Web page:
Conferences, product launches and other corporate functions can be good platforms to make business contacts and to meet potential new clients. Guy Lundy, CEO of think tank Accelerate Cape Town, shares some tips on how to get the most out of networking.
1. Network with the right people. Are you networking with your competitors or your potential customers? One of the mistakes that many people make is that they network with people who are doing the same things as themselves. You see it a lot with consultants – they join other consultants in networking sessions. And frankly they are all competing with each other for the same business. That is relatively useless, unless you want to share ideas around how to do better business.
2. Do you have a business card? Never arrive without business cards. You are not a proper networker if you are leaving your business cards at home. In the last five years I have given away over 2,000 business cards, which means that I received at least 2,000 business cards. That is how one builds a network because you are then put in touch with more people as you go forward. Of course, collecting business cards on its own, only gets you so far. It is what you do with those business cards. When you have gained over 2,000 business cards, it is very likely that by the time you get to 2,000 you would have forgotten what number one was. What I try to do as often as I can is write on that business card where I networked with that person, what we spoke about, what they do, and why they might be important to me at some point in the future.
3. Don’t talk to just one person the entire night. If you spend the whole night talking to somebody that may or may not be of interest to you, you are only going to limit yourself. Diplomats are really good at this. I go to a lot of diplomatic functions, and diplomats flit a lot. As a result they meet a lot of different people at these functions.
4. I know that guy. An easy thing to do, especially if you are shy about getting out there and meeting people, is to find somebody that you recognise or somebody that you know who is surrounded by other people. Because they know you, the ice is already broken. They will be able to introduce you to the people they are talking to. It is a good way of getting into a group and meeting people other than the person you already know.
5. Never dismiss somebody as not being of use to you before you actually found out whether they are or aren’t. There is the classic story of the young black guy in shorts and flip-flops that walks into the Porsche dealership. The Porsche dealer ignored him because he thinks that he is not Patrice Motsepe. In actual fact he almost had as much money as Patrice Motsepe and could probably buy three or four Porsches. Dismissing somebody because you think they are not going to be worth much to you, before you find out whether that is true or not, is something that is a fundamental error.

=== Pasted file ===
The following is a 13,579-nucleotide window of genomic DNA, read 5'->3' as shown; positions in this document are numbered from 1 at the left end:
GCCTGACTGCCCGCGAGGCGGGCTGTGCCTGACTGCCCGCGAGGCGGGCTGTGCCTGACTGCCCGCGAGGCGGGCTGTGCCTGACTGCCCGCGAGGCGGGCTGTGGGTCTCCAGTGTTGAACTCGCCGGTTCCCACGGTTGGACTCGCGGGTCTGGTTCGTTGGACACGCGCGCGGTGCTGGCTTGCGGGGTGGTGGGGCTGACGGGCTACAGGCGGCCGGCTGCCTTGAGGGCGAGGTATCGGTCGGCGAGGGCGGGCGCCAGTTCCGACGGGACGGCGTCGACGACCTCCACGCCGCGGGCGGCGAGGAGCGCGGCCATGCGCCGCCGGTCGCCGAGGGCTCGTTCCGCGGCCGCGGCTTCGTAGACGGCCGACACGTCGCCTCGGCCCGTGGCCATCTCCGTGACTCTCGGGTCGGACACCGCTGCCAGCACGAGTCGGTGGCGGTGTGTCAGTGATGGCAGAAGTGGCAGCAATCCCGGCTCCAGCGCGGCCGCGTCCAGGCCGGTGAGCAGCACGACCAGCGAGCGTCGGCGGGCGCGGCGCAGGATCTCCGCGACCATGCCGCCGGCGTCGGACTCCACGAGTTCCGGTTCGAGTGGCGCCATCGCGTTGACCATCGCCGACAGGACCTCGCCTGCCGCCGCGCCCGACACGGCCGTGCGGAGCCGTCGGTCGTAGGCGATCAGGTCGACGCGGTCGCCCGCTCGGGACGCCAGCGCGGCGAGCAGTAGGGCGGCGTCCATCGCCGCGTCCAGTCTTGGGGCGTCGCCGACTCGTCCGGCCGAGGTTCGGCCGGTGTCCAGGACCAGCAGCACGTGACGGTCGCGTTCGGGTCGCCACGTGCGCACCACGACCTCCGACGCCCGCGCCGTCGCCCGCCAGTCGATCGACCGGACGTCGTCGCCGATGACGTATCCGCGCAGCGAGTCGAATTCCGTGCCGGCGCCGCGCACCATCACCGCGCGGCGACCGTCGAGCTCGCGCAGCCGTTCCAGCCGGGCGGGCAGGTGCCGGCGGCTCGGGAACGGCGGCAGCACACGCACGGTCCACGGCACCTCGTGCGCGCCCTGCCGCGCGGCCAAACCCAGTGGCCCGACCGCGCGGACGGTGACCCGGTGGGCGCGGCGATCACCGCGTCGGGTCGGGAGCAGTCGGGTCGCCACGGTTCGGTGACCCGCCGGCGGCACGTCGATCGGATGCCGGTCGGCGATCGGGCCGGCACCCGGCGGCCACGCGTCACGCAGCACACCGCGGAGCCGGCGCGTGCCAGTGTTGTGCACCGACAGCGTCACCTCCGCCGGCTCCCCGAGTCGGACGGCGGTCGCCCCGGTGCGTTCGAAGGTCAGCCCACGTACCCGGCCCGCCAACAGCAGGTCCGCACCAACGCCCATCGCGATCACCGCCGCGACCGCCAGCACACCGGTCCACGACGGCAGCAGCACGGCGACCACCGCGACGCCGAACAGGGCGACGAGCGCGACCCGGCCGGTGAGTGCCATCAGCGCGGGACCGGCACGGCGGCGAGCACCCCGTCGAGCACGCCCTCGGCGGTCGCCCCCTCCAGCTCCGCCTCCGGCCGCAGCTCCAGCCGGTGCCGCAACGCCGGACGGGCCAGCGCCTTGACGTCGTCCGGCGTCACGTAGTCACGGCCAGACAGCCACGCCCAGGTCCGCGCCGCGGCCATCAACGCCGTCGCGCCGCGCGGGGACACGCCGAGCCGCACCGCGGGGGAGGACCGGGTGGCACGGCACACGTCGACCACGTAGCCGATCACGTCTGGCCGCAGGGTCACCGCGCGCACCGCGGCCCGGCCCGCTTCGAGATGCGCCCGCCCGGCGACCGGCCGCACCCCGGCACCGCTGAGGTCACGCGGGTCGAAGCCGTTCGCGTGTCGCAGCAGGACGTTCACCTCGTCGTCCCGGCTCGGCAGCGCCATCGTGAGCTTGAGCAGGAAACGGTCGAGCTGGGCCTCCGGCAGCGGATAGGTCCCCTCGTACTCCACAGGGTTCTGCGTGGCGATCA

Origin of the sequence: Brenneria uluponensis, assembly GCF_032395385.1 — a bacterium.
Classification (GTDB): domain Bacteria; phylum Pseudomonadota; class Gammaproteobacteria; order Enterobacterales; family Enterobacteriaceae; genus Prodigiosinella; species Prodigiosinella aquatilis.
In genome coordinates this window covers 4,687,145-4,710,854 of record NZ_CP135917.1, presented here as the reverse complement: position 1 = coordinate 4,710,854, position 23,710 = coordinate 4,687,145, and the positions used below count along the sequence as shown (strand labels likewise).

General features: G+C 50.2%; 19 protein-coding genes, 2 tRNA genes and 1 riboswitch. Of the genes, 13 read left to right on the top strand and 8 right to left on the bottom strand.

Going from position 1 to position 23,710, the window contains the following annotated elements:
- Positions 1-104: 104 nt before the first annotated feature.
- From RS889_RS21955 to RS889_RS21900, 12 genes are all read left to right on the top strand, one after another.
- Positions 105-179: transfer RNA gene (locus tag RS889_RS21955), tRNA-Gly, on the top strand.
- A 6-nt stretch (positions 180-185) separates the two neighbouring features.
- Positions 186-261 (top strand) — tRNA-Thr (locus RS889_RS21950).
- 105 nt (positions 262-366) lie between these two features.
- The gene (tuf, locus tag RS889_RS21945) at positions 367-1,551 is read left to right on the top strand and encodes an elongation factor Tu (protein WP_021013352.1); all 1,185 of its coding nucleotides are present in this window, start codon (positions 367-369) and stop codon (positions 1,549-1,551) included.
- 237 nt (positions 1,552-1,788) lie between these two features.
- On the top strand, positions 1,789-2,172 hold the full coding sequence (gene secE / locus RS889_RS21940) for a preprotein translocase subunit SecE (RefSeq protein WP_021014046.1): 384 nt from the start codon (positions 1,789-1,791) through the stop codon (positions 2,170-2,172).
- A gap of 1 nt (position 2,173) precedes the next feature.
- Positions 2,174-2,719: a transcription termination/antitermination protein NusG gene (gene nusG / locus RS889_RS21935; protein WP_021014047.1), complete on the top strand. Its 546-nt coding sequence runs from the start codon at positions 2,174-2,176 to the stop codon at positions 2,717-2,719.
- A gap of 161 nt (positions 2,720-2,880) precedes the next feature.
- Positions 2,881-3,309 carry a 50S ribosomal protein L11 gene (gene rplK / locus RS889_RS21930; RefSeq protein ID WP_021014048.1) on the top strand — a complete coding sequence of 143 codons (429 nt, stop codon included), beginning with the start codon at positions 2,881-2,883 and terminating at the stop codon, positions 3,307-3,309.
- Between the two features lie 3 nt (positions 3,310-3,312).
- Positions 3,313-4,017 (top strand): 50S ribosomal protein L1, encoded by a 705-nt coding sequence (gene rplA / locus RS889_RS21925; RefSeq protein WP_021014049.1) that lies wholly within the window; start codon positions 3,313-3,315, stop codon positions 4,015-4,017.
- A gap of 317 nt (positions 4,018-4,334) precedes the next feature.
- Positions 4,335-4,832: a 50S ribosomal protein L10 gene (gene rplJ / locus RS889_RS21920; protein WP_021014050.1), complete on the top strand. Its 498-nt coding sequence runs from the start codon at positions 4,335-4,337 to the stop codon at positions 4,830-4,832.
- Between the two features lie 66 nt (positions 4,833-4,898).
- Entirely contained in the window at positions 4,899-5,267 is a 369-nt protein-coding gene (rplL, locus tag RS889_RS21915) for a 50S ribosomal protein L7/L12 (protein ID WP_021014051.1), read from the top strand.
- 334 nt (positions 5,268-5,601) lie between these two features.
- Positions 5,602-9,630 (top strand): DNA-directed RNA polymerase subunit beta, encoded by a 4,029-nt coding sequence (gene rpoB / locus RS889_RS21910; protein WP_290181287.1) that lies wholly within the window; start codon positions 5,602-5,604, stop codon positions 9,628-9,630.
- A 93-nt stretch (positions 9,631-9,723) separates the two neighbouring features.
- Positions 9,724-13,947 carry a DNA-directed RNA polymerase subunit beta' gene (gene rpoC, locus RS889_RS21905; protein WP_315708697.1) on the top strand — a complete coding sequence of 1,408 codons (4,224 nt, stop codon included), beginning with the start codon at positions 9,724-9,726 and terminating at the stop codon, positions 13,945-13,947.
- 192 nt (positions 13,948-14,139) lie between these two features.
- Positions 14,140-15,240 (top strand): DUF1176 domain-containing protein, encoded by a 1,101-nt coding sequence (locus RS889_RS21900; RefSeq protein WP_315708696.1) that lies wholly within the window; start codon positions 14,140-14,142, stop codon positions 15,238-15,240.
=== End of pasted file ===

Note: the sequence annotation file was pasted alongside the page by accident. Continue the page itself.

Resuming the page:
6. Use people’s names. It makes them feel good, and it helps you to remember their name. If you don’t use people’s names, it is very easy for you to forget their names and who they are. When you introduce yourself to people, use your name and say what you do. It makes you interesting. It makes people ask questions about what you do.
7. Say something. Ask a question. Give an input. Show that you are actually worth talking to. There is nothing more uncomfortable than being in a group of six people, where one person just sits and watches and smiles and doesn’t actually add anything to the conversation. You are not going to get anything out of it, and neither is anybody else.
8. You are a brand. Personal branding is a very important element of networking. I personally always overdress. And that is just because I meet business people all day long and I don’t know whether that business person is going to be in jeans or in a tuxedo. So I need to dress according to the top of that list, rather than the bottom of that list. Always be well groomed, no matter how you are dressed. Even if you are in jeans, make sure they are nice jeans.
9. Be yourself. Don’t try and be somebody that you are not because that charade is going to run out at some point. But do also remember that you can change over time and as a result your personal brand can change over time. Just ask Madonna how it’s done.
This article is a slightly edited version of Lundy’s speech at one of Accelerate Cape Town’s recent “Inspiration Sessions”.